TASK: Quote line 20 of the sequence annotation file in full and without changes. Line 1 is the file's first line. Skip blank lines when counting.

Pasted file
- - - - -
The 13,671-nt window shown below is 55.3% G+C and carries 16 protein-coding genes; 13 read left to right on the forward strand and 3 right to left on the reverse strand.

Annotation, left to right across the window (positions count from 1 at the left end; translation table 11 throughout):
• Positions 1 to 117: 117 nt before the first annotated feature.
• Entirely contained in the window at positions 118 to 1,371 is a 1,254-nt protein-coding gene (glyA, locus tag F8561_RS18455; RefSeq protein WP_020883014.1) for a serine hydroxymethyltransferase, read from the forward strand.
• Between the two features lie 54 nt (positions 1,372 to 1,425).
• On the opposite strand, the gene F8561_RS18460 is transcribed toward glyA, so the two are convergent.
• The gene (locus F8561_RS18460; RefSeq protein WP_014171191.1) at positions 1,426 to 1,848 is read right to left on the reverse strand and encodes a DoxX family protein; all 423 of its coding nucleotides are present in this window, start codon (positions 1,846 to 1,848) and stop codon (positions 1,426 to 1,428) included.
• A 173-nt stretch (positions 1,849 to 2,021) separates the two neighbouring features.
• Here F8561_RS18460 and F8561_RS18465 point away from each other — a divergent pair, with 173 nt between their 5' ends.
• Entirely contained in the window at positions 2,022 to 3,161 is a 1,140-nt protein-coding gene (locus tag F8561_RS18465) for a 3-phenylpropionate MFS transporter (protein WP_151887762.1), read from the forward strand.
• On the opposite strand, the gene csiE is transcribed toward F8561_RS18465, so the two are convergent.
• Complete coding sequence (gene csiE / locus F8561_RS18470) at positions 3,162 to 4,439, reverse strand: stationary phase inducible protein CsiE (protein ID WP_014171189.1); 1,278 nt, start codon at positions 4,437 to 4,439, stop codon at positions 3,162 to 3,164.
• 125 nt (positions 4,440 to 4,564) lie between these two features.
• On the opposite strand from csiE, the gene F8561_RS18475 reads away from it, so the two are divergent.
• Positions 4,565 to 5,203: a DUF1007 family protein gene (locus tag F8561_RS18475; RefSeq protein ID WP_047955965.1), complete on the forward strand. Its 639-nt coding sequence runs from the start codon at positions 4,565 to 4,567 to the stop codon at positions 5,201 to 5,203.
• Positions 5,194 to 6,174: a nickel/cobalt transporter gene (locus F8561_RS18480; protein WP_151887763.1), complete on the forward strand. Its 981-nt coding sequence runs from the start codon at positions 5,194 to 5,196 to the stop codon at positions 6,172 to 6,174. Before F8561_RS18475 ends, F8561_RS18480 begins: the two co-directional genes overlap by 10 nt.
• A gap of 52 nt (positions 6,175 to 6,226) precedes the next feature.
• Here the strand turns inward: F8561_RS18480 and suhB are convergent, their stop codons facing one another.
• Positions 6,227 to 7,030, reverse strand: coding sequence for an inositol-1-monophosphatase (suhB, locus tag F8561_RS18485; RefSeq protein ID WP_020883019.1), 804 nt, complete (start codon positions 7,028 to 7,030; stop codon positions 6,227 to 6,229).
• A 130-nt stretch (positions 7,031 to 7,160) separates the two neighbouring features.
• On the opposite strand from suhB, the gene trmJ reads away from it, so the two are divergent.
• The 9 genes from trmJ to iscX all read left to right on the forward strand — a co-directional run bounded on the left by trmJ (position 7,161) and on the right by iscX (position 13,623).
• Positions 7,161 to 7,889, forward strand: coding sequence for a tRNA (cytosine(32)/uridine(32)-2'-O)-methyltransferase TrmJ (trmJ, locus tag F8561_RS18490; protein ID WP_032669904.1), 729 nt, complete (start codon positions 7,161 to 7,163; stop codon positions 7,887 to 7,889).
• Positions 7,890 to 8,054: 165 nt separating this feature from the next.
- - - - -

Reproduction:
• A 130-nt stretch (positions 7,031 to 7,160) separates the two neighbouring features.